Article Views: 1006
Published On: Friday December 23, 2016
A blood transfusion involves taking blood from one person (the donor) and giving it to someone else.
You may need a blood transfusion for a number of reasons, including:
- To replace blood lost during major surgery, childbirth or a severe accident
- To treat anaemia that has failed to respond to other treatments; anaemia is a condition where a person has low levels of red blood cells
- To treat inherited blood disorders, such as thalassaemia or sickle cell anaemia
You can refuse a blood transfusion, but you need to fully understand the consequences of this before doing so. Some medical treatments or operations can’t be safely carried out without a blood transfusion being given.
Blood is usually given through a plastic tube inserted into a vein in your arm. Each unit can take between 30 minutes and four hours. Depending on how much blood is needed, the whole procedure can take a significant length of time.
How quickly is blood given?
- A unit (bag) of red blood cells usually takes two to three hours to give. If needed, a unit can be given more rapidly – for example, to treat severe bleeding.
- A unit of platelets or plasma is given in 30 to 60 minutes.
Blood donors are unpaid volunteers. They’re carefully selected and tested to make sure the blood they donate is as safe as possible.
In the UK and other Western countries, there are strict regulations regarding blood donations and blood transfusions. The aim is to reduce the risk of a person being given blood contaminated with a virus, such as hepatitis C, or receiving blood from a blood group that’s unsuitable for them.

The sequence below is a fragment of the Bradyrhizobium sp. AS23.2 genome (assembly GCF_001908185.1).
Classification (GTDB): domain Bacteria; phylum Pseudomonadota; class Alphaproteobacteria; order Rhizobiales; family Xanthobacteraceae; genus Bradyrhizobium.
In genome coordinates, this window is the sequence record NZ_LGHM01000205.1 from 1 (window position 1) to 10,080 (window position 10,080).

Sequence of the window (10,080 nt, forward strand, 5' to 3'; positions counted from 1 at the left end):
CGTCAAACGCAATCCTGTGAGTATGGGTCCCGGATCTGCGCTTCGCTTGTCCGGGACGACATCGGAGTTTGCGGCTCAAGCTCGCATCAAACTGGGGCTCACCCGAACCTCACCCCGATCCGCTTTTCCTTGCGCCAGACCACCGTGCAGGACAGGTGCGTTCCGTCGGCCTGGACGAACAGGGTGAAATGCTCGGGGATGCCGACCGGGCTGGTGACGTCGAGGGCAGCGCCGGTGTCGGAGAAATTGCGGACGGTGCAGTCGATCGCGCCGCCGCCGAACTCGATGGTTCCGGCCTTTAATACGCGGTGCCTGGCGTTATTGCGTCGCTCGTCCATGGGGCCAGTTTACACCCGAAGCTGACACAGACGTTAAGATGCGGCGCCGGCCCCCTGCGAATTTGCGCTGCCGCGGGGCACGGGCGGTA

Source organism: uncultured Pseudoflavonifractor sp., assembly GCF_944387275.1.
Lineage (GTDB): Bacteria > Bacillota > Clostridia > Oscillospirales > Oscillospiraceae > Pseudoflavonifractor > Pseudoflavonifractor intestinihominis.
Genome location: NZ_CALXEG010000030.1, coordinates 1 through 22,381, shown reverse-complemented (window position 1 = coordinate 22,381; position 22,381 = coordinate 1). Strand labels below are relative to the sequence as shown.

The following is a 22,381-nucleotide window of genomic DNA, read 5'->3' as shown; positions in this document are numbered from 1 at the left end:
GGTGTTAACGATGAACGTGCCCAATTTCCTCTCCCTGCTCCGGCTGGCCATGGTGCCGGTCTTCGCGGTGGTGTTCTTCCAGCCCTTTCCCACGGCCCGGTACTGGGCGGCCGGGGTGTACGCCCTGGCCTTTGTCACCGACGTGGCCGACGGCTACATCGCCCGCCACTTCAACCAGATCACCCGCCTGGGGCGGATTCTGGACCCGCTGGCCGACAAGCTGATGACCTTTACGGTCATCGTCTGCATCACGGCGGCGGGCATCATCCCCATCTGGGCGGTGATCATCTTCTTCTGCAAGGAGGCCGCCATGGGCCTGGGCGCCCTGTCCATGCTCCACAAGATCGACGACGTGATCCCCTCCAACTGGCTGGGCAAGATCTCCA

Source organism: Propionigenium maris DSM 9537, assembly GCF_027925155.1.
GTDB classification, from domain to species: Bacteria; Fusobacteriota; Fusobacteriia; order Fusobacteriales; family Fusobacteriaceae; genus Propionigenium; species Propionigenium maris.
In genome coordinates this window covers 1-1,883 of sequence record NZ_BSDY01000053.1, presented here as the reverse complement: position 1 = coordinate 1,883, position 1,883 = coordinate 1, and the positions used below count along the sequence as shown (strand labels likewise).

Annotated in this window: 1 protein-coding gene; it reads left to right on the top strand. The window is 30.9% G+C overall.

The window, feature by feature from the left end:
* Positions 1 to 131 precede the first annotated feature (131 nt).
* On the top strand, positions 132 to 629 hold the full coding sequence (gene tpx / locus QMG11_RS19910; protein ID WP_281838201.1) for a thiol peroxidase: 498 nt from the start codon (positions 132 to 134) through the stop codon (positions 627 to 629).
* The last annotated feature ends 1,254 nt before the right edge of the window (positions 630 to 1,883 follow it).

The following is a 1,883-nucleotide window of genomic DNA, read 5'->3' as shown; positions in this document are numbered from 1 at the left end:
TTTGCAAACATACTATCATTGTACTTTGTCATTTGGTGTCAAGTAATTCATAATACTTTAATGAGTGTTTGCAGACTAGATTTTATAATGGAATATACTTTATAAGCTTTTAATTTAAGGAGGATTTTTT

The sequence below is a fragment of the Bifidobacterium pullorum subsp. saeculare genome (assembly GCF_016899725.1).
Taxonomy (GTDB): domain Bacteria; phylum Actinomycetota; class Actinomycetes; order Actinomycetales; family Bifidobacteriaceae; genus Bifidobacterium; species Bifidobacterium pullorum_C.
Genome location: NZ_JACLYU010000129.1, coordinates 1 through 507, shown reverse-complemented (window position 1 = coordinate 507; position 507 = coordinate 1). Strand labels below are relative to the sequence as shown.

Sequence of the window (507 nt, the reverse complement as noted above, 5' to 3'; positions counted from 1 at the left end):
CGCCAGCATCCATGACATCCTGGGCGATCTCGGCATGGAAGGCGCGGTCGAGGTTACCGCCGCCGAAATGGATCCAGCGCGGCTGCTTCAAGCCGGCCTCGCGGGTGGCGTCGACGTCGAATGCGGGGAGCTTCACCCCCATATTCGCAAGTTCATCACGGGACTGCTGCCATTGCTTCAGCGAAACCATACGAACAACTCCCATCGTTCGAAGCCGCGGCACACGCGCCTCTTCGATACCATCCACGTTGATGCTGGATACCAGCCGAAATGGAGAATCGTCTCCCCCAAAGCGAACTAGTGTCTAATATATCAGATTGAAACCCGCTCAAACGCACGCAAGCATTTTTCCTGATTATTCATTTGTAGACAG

Before making a blood donation, the potential donor is asked about their health, lifestyle and history.
After blood has been donated, it’s always tested for the following infections:
- hepatitis B
- hepatitis C
- HIV and AIDS
- human T-cell lymphotropic virus (HTLV) – a rare but potentially serious virus, which in some people can cause a type of leukaemia that’s usually fatal
Compared to other everyday risks, the chances of getting an infection from a blood transfusion is very low.
You must be correctly identified to make sure you get the right blood transfusion. Wearing an identification band with your correct details is essential. You will be asked to state your full name and date of birth, and the details on your identification band will be checked before each bag of blood is given. You will be monitored closely during your transfusion.
What does blood do?
When a donor has given blood, special equipment is used to separate the donation into different blood components, including:
- red blood cells – these transport oxygen around the body and are used to treat anaemia
- platelets – these help to stop the bleeding when a person is cut or injured; platelet transfusions can be used to prevent excessive bleeding in certain groups of people with low platelet counts, such as those having chemotherapy treatment (powerful medication to treat cancers)
- plasma – a liquid that makes up most of the volume of blood; plasma contains many nutrients needed by the body’s cells, as well as proteins that help the blood to clot if a patient is bleeding
- white blood cells – these are used to fight infection